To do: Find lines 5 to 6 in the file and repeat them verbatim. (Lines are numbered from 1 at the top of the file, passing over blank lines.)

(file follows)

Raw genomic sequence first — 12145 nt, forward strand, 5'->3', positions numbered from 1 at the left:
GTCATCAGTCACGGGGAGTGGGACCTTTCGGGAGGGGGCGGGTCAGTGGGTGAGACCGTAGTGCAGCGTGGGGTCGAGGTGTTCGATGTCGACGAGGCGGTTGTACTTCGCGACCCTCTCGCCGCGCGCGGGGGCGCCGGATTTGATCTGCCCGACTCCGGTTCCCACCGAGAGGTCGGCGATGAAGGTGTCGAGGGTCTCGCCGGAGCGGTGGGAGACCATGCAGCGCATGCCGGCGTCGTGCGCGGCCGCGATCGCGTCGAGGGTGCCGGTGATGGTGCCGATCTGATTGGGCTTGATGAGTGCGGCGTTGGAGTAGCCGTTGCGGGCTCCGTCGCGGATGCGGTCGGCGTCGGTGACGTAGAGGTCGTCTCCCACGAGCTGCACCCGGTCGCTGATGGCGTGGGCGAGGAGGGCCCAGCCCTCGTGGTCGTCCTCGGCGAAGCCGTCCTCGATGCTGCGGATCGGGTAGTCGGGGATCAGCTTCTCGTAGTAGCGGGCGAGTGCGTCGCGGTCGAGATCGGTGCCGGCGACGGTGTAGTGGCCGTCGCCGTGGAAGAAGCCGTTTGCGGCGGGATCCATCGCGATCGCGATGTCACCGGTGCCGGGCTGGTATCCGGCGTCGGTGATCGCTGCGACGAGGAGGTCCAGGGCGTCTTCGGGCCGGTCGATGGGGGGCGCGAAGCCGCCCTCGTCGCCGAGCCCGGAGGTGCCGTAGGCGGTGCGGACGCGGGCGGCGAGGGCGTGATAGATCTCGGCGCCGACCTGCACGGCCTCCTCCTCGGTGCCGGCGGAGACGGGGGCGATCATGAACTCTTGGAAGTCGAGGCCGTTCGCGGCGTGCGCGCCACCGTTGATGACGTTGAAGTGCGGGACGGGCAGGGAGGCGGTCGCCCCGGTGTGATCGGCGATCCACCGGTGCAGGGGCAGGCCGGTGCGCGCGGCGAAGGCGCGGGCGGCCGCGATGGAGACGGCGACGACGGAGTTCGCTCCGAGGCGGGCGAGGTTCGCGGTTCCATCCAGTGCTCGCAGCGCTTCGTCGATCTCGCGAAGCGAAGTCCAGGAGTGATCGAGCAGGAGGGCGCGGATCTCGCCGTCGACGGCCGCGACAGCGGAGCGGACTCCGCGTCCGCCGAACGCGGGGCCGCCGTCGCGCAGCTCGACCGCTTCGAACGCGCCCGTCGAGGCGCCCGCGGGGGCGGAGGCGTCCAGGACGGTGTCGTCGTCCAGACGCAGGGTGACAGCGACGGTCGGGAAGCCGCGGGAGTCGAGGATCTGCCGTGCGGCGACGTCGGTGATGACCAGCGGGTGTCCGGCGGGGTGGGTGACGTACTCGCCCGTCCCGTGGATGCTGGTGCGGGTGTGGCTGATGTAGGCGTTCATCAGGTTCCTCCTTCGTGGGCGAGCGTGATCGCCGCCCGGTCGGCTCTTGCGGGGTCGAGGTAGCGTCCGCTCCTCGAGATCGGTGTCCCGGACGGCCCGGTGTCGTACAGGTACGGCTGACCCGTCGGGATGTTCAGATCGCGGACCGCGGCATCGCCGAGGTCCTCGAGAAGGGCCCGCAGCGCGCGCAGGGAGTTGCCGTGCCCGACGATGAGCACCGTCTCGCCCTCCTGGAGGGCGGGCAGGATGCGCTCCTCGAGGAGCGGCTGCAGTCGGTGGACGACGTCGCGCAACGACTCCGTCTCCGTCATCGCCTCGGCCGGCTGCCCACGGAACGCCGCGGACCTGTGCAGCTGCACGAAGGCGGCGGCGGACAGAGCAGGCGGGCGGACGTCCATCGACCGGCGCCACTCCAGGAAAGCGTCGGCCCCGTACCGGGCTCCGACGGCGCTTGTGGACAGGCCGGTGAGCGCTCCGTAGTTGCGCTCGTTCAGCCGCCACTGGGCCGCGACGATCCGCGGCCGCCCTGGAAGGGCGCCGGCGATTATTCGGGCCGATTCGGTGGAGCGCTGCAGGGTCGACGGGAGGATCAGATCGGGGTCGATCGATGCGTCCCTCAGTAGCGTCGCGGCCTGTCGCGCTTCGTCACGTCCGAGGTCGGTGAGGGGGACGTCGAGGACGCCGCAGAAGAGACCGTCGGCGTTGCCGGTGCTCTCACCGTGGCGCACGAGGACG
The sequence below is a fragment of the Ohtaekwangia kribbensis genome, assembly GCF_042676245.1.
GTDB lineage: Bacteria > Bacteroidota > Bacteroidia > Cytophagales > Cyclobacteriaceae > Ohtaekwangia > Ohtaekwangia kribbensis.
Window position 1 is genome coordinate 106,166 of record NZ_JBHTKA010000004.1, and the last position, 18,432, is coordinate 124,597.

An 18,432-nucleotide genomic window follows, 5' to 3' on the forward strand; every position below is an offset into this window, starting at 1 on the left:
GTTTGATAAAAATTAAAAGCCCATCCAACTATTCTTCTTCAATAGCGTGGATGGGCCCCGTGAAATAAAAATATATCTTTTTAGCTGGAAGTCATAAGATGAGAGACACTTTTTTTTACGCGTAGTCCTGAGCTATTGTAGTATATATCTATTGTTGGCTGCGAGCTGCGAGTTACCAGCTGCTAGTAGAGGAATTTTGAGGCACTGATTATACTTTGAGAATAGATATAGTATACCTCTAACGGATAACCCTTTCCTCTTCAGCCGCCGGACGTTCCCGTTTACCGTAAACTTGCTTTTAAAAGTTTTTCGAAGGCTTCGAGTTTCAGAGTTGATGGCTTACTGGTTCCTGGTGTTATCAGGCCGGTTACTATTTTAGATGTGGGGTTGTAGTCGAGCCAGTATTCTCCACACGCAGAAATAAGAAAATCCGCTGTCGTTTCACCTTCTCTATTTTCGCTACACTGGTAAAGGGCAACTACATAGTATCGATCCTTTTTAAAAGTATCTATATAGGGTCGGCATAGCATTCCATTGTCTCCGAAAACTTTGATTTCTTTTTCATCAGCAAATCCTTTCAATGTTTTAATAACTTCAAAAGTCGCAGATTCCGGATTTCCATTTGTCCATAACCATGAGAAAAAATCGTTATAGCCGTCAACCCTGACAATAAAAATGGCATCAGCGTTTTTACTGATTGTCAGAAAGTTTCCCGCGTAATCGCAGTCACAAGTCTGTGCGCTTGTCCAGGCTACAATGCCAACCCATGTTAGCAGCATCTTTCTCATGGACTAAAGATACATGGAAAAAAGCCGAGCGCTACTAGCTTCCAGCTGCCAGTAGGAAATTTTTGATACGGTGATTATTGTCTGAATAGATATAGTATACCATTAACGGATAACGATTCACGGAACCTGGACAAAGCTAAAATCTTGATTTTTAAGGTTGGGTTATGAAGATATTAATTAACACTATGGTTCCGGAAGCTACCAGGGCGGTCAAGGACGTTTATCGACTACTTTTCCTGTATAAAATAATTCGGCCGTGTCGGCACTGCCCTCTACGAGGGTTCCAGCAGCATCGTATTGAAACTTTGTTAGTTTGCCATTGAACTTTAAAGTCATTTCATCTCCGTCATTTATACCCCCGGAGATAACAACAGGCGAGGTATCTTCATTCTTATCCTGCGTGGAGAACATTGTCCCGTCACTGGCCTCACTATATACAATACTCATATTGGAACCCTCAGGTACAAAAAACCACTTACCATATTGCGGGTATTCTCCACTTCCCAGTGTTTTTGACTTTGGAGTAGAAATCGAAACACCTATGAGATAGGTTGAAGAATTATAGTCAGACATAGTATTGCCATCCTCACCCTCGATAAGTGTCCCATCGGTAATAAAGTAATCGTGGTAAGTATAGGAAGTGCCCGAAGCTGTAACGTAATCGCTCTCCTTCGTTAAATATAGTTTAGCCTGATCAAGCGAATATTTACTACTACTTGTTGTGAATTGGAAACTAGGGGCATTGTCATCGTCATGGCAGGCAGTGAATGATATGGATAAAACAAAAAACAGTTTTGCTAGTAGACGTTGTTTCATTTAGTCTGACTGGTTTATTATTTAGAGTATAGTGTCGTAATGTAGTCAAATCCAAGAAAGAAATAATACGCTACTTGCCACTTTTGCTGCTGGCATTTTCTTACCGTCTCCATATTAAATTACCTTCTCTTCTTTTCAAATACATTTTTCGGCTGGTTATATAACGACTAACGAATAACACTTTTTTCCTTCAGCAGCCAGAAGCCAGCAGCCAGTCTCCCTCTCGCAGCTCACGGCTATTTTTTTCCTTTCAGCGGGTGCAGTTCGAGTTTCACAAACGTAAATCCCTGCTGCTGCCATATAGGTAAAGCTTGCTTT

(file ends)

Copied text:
Window position 1 is genome coordinate 106,166 of record NZ_JBHTKA010000004.1, and the last position, 18,432, is coordinate 124,597.

An 18,432-nucleotide genomic window follows, 5' to 3' on the forward strand; every position below is an offset into this window, starting at 1 on the left: